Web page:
A Knesset legal adviser said Wednesday that the incoming coalition’s bill to change the law on who is eligible to serve as minister has a “personal aspect” to it and would constitute a substantive change of the current law, rather than a mere clarification as its proponents have argued.
The bill is an attempt to clear the way for Shas leader Aryeh Deri to be appointed minister despite his suspended sentence for a recent tax fraud conviction — a demand by Deri in order to join the prospective new coalition lead by Benjamin Netanyahu.
Current law bars a person from serving as a minister if they have been sentenced to prison within the past seven years. It is vague on whether this applies only to custodial sentences or also to suspended terms, and the attorney general recommended that the head of the Central Elections Committee rule on the matter.
The bill would change the law to specify that only custodial sentences preclude a ministerial appointment.
It is currently being prepared by a specially formed committee for its first reading, after passing its preliminary reading Tuesday evening.
The special committee’s legal adviser, Gur Blai, told review panel that the bill “is a constitutional amendment that seeks to reduce a constitutional limit concerning the standard required for the moral purity of some of the ‘players’ in the political system, and it is not proposed to be applied in the future…but immediately.”
Bligh said the bill “therefore has a significant ‘personal’ aspect that makes it difficult for the committee to discuss ‘behind a veil of ignorance,’ and naturally the discussion will be influenced by the identity of the parties the amendment affects.”
Deputy Attorney General Avital Sompolinsky added: “We know exactly which ‘player’ this thing will immediately affect.”
Under his coalition agreement with Netanyahu, Deri is slated to become interior and health minister in the government. A year ago, when he signed a plea deal in his tax offense case, he told the court he would retire from public life and had no intention to remain in politics.
The bill is part of a legislative push by Netanyahu’s Likud to appease its governing partners on several issues, and which it hopes to wrap up next week, just days before the December 21 expiration of Netanyahu’s mandate to form a government.
Bligh also told the panel he was of the opinion that the current law applies to both custodial and suspended sentences, and therefore the proposed change is an alteration, rather than a clarification.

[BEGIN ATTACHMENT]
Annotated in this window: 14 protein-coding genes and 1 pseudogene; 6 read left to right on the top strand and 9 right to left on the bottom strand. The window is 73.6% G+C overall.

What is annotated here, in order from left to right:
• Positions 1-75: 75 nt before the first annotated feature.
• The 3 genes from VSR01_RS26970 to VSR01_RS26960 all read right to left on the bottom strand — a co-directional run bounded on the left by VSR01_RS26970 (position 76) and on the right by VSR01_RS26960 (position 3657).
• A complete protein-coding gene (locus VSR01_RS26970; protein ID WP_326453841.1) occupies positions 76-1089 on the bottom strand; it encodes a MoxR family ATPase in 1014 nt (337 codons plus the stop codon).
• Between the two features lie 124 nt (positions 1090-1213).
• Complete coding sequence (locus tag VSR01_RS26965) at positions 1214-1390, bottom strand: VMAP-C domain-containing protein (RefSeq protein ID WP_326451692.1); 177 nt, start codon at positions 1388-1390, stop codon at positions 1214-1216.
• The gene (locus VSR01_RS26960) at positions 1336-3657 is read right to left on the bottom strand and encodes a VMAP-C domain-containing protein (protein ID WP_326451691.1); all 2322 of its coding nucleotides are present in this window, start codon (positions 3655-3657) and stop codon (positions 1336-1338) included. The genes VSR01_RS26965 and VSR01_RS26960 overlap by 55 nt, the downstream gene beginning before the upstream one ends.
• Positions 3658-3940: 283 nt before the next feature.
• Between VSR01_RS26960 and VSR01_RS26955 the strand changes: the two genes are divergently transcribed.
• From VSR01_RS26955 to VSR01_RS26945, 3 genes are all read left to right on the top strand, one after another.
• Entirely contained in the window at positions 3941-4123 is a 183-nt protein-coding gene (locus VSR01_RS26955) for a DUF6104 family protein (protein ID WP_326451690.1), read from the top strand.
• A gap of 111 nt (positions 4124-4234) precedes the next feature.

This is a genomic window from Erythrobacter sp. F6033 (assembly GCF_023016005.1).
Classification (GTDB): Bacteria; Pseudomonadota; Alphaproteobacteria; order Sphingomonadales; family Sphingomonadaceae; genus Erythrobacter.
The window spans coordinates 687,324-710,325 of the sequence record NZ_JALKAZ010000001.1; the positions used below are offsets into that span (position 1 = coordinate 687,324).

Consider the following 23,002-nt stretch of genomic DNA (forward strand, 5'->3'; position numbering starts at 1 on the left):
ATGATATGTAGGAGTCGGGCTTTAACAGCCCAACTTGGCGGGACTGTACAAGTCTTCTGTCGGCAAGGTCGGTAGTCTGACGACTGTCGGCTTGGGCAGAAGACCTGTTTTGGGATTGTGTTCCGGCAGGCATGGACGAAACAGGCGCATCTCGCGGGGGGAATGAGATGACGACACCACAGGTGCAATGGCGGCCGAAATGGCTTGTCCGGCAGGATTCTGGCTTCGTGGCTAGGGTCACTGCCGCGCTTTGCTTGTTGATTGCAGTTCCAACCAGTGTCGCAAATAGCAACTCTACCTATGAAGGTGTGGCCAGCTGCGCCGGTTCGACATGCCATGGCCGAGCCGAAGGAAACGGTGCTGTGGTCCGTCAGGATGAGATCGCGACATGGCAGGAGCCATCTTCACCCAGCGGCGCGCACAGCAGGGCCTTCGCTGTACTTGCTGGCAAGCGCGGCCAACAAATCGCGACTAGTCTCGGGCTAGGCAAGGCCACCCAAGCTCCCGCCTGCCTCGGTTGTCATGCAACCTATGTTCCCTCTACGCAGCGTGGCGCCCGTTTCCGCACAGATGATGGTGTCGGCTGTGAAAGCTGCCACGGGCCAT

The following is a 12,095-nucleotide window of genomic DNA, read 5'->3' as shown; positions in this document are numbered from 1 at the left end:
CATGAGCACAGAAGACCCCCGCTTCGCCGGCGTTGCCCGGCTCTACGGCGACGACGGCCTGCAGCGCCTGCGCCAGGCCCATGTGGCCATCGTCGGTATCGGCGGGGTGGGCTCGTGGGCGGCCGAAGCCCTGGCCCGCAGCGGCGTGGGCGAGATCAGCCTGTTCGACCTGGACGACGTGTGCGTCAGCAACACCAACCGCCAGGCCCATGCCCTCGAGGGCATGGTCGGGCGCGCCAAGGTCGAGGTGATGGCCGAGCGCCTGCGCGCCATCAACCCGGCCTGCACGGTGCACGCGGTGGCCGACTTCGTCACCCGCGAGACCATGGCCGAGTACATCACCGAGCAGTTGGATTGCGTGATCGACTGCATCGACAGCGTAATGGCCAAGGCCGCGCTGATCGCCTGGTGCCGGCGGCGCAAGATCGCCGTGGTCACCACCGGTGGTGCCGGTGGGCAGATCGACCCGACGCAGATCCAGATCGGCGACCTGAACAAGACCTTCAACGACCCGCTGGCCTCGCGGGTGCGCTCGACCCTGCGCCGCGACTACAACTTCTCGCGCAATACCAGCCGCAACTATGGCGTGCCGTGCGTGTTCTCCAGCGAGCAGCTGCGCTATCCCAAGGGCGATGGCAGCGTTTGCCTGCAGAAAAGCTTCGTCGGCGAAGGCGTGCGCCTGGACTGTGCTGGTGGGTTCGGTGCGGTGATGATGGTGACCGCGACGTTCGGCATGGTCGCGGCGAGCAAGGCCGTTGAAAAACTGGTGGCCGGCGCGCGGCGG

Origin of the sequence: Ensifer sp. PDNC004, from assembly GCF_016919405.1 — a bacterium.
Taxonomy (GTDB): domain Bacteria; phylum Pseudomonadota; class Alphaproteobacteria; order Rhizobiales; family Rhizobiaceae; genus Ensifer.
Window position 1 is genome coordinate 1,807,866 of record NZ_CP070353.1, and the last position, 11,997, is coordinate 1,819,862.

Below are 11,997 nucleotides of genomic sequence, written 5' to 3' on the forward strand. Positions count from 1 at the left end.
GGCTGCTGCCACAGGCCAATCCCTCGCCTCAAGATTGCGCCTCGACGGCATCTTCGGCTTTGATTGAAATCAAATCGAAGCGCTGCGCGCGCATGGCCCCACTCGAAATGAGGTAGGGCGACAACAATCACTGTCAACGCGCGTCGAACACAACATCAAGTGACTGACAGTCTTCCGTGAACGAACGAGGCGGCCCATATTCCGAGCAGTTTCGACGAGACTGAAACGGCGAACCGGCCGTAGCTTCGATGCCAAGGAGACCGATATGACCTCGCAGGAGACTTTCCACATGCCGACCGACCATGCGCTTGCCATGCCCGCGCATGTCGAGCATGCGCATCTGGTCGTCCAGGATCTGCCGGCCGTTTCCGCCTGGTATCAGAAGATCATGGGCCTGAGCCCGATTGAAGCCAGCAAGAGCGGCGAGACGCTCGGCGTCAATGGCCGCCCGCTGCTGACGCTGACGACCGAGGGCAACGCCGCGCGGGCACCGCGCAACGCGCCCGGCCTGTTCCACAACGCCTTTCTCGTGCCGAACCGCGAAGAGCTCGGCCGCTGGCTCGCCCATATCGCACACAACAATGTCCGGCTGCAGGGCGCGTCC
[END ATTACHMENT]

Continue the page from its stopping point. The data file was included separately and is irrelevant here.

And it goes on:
“Our position is that the phrase ‘imprisonment’ in Section 6(c)(1) of the Basic Law: The Government includes both actual imprisonment and a suspended sentence, and therefore the proposed amendment is not a clarifying amendment but rather changes the law,” the legal adviser said.
Legal counsels to committees provide legal opinion and advice to panels preparing bills, but their decisions do not carry the binding weight that a decision by the Knesset’s legal counsel would, according to a Knesset legal department spokesperson.
Under current law, Deri would need to appeal to the Central Elections Committee to decide whether his tax offenses carried moral turpitude, which would determine whether he could so quickly return to ministerial office. The new bill seeks to deprive the CEC of the power to block Deri.
Amir Fuchs, a senior researcher at the Israel Democracy Institute, told the panel that it was “clear that we’re talking about a change” and that this change would mean that “all the fitness laws don’t really apply.”
“The Knesset will telegraph this message — that rules are a suggestion,” Fuchs warned.
Ziv Maor, a lawyer who supports the legal change, told the committee that it would bolster “democracy” because “the public wants Aryeh Deri as a minister.”
Deri’s Shas party won 12 seats in the November 1 election.
“The public knew very well what it was choosing,” added Shas MK Moshe Arbel. “Deri stood at the top of our slate. He was elected. There is a very clear desire for him to be a minister in the government.”
On Monday, outgoing Prime Minister Yair Lapid’s Yesh Atid party sent a letter to the Knesset’s legal adviser asking to bar Deri and three other coalition lawmakers — Netanyahu among them — from voting on the bill, arguing that the four, all charged with criminal offenses, had a conflict of interest in voting on such a bill.
Blocking those four from voting could prevent passage of the bill, as the Likud-led bloc has only a four-vote advantage in the Knesset.
Yesh Atid did not respond to a request to clarify whether the Knesset legal adviser had responded.